In general, flat-top trunks fetch lower prices than their round or dome-topped relatives, and, unless they are incredibly spectacular, they have little monetary value past storage and decorative objects. ‘Round here, you can get them for as little as $1 at an auction — though in retail settings, perhaps up to $150 or so (but those dealers will wait awhile for that sale). I don’t think I’ve paid more than $15 for an antique flat top trunk myself.
Prices will vary with your location, as always; but keep in mind that the large size of antique trunks limits the size of a collection more than figurines etc., so demand, in general, is lower and so the prices are lower.
When I fist spotted this adorable dog, I thought I’d be adding a new piece to my chalkware collection, but the second I picked him up, I knew better. Sure, I’d be adding him to my collection — who could resist that face?! — but he isn’t made of chalk or plaster.
This vintage dog is made of composition, a mix of sawdust and glue molded into shapes that’s both heavier and denser than paper mache. Composition was used primarily from the late 1870s through the early 1950s. The height of the market for composition toys and home decor pieces was the 1920s (popularity due to novelty of a new material) through 1940s wartime (when rationing limited options for manufacturing). The invention of new, inexpensive and more durable hard plastics in the 40s brought about the end of composition items by the 50s.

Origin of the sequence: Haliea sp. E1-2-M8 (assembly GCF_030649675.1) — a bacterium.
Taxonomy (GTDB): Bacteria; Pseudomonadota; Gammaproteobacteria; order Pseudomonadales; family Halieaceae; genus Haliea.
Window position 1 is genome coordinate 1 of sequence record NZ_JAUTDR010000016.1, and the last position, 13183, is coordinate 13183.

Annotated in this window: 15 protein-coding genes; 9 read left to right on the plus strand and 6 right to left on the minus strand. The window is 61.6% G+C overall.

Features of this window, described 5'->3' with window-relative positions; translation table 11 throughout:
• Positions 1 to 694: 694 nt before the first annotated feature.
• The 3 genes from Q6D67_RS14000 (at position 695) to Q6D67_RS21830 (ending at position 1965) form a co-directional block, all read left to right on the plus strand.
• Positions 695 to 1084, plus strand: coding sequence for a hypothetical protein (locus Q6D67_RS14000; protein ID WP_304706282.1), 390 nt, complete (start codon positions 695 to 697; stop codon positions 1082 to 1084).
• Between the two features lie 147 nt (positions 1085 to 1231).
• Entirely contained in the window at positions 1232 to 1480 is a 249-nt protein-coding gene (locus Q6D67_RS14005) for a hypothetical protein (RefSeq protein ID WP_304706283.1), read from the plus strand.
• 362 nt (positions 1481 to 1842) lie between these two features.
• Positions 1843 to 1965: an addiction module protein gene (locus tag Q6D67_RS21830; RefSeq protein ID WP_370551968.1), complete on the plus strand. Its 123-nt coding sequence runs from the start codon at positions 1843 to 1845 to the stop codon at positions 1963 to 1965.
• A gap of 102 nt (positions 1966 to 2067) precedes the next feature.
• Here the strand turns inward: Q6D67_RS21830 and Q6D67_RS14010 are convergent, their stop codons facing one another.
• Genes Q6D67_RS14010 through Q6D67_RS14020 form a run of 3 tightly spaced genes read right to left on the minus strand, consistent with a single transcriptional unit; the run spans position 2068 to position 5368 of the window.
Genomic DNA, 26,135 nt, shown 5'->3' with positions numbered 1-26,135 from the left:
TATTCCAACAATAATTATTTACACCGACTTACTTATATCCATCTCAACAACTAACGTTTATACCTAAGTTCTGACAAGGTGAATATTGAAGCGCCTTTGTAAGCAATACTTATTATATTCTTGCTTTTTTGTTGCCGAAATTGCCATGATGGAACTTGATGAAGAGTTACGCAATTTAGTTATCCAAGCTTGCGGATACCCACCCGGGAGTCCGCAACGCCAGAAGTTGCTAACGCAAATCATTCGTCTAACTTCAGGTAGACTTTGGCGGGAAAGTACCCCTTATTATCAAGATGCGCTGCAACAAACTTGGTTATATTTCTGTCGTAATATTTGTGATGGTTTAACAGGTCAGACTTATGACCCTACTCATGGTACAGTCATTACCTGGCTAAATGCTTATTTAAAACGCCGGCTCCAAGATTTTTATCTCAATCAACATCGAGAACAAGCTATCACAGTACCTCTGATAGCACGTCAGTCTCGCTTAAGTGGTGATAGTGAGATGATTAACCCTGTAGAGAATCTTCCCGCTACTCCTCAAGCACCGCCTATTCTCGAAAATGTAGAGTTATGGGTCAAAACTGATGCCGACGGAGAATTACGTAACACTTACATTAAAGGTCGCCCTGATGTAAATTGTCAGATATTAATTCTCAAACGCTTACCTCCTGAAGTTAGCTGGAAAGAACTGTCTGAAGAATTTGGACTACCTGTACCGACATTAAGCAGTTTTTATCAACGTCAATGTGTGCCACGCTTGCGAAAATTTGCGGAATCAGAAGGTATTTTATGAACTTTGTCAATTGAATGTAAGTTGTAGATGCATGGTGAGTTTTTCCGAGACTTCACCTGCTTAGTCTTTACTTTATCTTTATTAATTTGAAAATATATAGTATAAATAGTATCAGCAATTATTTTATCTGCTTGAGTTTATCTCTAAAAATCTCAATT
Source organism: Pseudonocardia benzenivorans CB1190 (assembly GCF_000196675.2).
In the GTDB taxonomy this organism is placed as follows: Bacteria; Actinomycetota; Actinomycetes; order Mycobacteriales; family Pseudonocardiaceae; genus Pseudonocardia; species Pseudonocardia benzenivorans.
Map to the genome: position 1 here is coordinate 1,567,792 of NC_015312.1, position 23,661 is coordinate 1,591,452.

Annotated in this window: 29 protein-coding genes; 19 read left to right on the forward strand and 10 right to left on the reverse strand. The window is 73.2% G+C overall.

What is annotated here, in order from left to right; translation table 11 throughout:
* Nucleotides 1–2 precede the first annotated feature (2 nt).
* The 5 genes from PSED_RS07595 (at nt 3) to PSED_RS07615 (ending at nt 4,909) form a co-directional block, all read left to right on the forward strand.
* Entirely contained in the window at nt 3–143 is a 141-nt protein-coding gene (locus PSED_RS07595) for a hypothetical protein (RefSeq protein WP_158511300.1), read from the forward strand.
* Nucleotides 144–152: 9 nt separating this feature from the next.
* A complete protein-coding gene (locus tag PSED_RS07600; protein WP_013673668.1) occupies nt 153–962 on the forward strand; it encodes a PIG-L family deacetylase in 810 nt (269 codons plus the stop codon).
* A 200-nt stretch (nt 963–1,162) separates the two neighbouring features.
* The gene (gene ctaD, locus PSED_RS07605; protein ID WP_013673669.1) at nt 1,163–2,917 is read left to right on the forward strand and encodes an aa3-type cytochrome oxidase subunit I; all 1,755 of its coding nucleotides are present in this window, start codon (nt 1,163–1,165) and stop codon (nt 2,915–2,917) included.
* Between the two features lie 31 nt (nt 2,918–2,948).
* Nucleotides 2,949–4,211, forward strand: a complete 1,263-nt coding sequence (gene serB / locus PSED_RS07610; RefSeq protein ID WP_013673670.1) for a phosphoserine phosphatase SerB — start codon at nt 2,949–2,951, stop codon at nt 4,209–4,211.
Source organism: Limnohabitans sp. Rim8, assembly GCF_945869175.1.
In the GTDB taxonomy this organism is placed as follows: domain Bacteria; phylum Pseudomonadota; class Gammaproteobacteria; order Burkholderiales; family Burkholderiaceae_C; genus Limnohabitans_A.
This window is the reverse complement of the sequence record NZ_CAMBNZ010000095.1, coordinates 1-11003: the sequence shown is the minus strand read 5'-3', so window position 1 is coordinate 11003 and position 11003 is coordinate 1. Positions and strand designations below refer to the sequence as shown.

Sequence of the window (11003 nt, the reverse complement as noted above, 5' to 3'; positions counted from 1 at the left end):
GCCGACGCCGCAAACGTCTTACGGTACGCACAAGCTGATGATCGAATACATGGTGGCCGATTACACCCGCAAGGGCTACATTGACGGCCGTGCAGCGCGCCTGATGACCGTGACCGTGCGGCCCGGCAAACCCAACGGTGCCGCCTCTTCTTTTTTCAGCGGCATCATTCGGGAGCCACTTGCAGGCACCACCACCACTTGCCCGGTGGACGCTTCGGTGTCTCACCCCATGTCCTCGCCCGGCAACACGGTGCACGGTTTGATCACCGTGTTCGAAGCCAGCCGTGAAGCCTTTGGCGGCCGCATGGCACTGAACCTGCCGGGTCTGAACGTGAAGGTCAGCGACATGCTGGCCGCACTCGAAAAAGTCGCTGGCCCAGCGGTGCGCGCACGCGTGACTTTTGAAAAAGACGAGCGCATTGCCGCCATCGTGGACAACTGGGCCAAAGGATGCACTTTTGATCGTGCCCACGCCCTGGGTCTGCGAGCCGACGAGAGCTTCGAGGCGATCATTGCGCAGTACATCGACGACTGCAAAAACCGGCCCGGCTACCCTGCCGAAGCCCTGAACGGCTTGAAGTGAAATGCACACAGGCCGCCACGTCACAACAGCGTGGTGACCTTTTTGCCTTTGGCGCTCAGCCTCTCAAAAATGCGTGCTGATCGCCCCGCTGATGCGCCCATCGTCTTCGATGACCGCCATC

I’ve seen (and own) composition dolls, and quite a number of small toy animal toys and figurines (mostly nativity scene pieces), but nothing quite like this charming dog. Outside of the doll world, this golden pup is the largest vintage composition piece I’ve seen. At five inches tall, he seems too large to have been a child’s toy; likely an inexpensive display figurine for the home.
The crazing, or cracks in the lacquer or sealing finish caused by changes in humidity and temperature, are common. Thankfully, the worst of the crazing (and resulting loss of color due to damage to the sealer) is limited to the backside and bottom of this vintage piece.
I call him Old Yeller because I like to imagine I’m saving this yellow lab as I’m making him part of my collection of dogs.